Bargain-rate Buzz

Awards can bulk up modest marketing budgets


Evening the playing field: How smaller manufacturers can compete with their deep pocket competitors


Part 1: The Awards Programs


By Richard Gottlieb


The television advertising and licensing industries have a virtual monopoly on access to the mass market toy shelf.  But does that surprise us? No, of course it doesn’t.  After all, it’s become the American way.


In the United States, certain institutions have control over the gateways to success.  For example, if you want to become a lawyer you have to go to law school or if you wish to become a doctor you, of course, have to go to medical school.  We take this for granted, but it was not always the case.  You used to be able to apprentice and in fact you can still “read the law” in seven states and, by doing so, bypass law school and that $100,000 price tag. 


So, if we take a step back, we can see that, despite those seven states, the education industry has a virtual monopoly over access to most professions.  Pretty good deal for the education industry.  Not so great for everyone else. 


What does this have to do with toys?  Actually, it has quite a bit to do with it. Let’s ask ourselves this question:  What industries have control over access to the mass market toy departments?


Take a look at any major toy department and you will immediately see that the vast majority of products on the shelf either bear powerful licenses or have a great deal of television behind them.  Based upon this empirical evidence, we could probably make a pretty good case that the television and licensing industries have close to a monopoly on access to the mass market toy shelf. 


This means that, just like that aspiring law student who will need to find $100,000 to pay for law school,  a toy manufacturer has to either have some mighty deep pockets, have some rich and loving friends and family or be prepared to go into debt. 


So what is a small or even mid-sized company to do if it wants to enter the mass market and does not have access to capital?  What if it simply can’t afford television advertising or hot licenses?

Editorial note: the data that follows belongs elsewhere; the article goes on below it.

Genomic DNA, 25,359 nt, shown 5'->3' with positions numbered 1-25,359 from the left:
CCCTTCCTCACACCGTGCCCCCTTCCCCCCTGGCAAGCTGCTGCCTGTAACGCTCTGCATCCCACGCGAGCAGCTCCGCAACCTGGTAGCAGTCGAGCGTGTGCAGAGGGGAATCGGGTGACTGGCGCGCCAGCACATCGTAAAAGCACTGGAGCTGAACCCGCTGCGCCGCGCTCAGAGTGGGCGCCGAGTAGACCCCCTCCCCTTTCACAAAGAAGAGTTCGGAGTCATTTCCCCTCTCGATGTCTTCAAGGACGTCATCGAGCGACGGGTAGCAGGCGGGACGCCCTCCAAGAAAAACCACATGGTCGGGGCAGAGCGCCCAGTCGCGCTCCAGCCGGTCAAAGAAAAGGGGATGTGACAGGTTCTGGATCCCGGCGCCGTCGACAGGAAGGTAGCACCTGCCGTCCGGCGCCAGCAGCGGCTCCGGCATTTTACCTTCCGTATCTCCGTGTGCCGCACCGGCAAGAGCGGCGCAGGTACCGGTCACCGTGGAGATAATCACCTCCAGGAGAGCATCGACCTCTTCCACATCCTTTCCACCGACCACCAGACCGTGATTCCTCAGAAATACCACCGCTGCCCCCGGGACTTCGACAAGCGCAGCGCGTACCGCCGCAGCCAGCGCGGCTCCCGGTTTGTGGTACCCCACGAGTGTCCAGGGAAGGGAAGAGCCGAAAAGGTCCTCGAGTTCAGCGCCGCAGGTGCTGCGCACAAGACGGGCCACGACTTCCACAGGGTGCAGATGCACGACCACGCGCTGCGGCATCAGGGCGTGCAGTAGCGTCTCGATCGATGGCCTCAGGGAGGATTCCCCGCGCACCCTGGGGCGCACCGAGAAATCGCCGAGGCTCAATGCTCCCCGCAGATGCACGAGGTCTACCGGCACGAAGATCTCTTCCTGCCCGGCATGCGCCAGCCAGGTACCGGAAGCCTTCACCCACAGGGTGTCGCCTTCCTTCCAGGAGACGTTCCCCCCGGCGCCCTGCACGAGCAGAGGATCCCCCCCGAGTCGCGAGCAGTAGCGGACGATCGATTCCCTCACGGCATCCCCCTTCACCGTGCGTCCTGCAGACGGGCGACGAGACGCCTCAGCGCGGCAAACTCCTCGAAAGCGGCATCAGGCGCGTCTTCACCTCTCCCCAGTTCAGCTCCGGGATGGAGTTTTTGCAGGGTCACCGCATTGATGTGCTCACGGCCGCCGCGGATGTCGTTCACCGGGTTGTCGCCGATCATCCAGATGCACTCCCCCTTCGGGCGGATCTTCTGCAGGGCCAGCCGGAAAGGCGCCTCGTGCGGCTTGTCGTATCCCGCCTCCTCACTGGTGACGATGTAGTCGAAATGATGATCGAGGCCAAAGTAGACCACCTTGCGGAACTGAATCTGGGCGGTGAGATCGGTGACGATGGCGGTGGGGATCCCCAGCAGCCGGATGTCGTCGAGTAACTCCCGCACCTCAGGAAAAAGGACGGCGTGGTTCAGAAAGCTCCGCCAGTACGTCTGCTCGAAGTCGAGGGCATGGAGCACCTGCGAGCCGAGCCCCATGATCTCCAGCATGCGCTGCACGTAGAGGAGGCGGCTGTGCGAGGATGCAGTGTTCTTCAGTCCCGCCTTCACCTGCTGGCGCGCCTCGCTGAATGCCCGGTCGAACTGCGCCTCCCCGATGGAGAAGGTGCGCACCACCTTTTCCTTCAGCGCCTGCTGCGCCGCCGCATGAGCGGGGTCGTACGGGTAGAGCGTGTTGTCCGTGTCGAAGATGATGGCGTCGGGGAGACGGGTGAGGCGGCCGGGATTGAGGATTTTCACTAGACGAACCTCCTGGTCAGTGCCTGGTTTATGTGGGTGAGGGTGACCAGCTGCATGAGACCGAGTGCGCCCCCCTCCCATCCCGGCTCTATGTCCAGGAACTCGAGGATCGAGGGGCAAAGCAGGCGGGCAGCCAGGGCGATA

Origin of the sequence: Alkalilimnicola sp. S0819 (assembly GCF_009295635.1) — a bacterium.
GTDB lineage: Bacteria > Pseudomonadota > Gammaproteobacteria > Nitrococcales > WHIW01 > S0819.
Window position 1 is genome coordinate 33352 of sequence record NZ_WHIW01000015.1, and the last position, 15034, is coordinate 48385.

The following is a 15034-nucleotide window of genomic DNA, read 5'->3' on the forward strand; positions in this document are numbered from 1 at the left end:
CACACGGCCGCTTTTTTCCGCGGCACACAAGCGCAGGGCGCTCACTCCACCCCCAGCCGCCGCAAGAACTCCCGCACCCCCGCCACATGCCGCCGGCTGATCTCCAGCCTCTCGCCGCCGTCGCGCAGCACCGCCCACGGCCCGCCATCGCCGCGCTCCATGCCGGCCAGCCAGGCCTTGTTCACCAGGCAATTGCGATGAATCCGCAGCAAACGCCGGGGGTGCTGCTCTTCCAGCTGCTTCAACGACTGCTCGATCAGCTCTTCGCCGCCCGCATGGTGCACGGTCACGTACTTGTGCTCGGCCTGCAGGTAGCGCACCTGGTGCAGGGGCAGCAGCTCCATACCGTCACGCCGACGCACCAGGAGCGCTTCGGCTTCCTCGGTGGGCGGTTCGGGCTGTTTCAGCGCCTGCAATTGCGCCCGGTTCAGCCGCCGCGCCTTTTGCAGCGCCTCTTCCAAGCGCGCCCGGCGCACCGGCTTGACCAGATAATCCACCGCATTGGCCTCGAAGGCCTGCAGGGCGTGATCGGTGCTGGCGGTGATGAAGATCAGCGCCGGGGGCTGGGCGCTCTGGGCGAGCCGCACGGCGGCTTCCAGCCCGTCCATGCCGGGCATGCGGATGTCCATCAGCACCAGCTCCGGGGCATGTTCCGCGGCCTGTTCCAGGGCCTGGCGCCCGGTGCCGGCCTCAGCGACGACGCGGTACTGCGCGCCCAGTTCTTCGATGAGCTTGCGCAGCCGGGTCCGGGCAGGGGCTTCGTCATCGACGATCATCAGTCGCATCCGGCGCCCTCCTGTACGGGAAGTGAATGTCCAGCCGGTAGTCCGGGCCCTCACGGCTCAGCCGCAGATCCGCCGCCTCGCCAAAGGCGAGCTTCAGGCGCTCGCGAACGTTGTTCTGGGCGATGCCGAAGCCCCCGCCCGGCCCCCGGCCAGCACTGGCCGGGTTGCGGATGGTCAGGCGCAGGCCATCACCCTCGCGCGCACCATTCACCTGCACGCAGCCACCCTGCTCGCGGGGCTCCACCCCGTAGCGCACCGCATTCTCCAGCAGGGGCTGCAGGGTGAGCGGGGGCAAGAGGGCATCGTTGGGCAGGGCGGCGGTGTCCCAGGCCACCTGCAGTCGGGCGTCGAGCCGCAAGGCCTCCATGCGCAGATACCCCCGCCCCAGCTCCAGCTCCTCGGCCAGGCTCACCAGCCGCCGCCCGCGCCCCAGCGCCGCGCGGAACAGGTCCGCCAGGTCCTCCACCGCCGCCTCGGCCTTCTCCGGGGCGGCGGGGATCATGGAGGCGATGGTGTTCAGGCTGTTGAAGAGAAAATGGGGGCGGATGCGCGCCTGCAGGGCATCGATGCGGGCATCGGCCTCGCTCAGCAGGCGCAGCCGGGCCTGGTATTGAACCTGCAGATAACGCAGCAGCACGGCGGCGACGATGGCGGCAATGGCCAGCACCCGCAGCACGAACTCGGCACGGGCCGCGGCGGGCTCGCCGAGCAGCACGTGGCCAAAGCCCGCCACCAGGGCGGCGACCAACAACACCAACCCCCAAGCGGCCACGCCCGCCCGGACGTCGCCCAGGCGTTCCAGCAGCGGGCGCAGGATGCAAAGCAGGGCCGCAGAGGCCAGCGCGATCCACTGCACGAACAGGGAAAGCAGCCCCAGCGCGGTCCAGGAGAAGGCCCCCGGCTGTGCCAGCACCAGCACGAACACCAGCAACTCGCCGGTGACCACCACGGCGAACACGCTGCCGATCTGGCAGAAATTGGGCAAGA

In a series of articles I will be considering that question and looking at alternative ways to go to market that may take a bit longer but are ultimately affordable.  This article will center on the awards industry; a great way to generate buzz about a product for a surprisingly reasonable amount of money.


The Awards Industry

The awards industry is comprised of eleven plus entities that measure the play value of toys and issue awards accordingly.  Winning means that a toy manufacturer gets to (for a cost) attach their award sticker on the front of their package and take advantage of the impact such a win has on the award givers considerable following.  So win an award, create buzz, generate sales in the specialty markets and you may be able to overcome the lack of television and licensing and entice a mass market retailer to put you on the shelf.


I wanted to know more about the prize industry so I spoke with Lisa Orman.  And who is Lisa Orman?  For those few of you who aren’t familiar with Lisa, she runs one of the toy industry’s top PR agencies, KidStuff Public Relations, and she is a big believer in awards.  In fact, her clients tend to be big winners.


Lisa says that the various awards programs, though different in how they assess products, all share the commonality that poorly made or designed products don’t win awards.  Only well made toys do.


Therefore, if you win an award, it means something to the specialty retail market and to a coterie of parents who, in the thousands, follow the various awards and take their lead in what they purchase.


There are a number of excellent awards programs to pick from and each offers something unique.  Here is how Lisa, who has entered her clients in the programs for 14 years, describes them: